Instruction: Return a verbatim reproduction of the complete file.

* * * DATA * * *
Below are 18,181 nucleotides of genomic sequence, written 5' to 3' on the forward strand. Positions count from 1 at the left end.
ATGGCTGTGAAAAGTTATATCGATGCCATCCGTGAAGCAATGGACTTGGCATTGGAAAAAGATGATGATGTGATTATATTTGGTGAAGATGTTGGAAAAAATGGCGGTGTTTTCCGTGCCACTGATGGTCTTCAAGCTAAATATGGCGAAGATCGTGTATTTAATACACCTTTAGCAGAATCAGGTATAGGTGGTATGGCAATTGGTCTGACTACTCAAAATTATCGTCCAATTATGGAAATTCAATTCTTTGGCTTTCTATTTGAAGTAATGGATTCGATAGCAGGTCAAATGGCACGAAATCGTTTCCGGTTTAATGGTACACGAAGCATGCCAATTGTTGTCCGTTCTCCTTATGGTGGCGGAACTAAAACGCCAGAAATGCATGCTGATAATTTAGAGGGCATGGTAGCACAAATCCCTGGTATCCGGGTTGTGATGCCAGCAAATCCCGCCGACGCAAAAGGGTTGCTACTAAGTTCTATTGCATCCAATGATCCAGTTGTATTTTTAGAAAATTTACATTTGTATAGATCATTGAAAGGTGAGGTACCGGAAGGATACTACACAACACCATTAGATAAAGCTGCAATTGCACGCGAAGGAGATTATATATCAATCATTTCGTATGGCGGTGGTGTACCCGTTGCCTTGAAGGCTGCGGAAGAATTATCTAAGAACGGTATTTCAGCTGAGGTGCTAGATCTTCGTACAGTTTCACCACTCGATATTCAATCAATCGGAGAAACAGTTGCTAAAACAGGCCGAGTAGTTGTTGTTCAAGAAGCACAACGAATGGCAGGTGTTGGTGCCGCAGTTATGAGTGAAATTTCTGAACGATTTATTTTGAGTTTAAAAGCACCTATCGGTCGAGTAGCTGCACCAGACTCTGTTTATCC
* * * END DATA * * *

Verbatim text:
Below are 18,181 nucleotides of genomic sequence, written 5' to 3' on the forward strand. Positions count from 1 at the left end.
ATGGCTGTGAAAAGTTATATCGATGCCATCCGTGAAGCAATGGACTTGGCATTGGAAAAAGATGATGATGTGATTATATTTGGTGAAGATGTTGGAAAAAATGGCGGTGTTTTCCGTGCCACTGATGGTCTTCAAGCTAAATATGGCGAAGATCGTGTATTTAATACACCTTTAGCAGAATCAGGTATAGGTGGTATGGCAATTGGTCTGACTACTCAAAATTATCGTCCAATTATGGAAATTCAATTCTTTGGCTTTCTATTTGAAGTAATGGATTCGATAGCAGGTCAAATGGCACGAAATCGTTTCCGGTTTAATGGTACACGAAGCATGCCAATTGTTGTCCGTTCTCCTTATGGTGGCGGAACTAAAACGCCAGAAATGCATGCTGATAATTTAGAGGGCATGGTAGCACAAATCCCTGGTATCCGGGTTGTGATGCCAGCAAATCCCGCCGACGCAAAAGGGTTGCTACTAAGTTCTATTGCATCCAATGATCCAGTTGTATTTTTAGAAAATTTACATTTGTATAGATCATTGAAAGGTGAGGTACCGGAAGGATACTACACAACACCATTAGATAAAGCTGCAATTGCACGCGAAGGAGATTATATATCAATCATTTCGTATGGCGGTGGTGTACCCGTTGCCTTGAAGGCTGCGGAAGAATTATCTAAGAACGGTATTTCAGCTGAGGTGCTAGATCTTCGTACAGTTTCACCACTCGATATTCAATCAATCGGAGAAACAGTTGCTAAAACAGGCCGAGTAGTTGTTGTTCAAGAAGCACAACGAATGGCAGGTGTTGGTGCCGCAGTTATGAGTGAAATTTCTGAACGATTTATTTTGAGTTTAAAAGCACCTATCGGTCGAGTAGCTGCACCAGACTCTGTTTATCC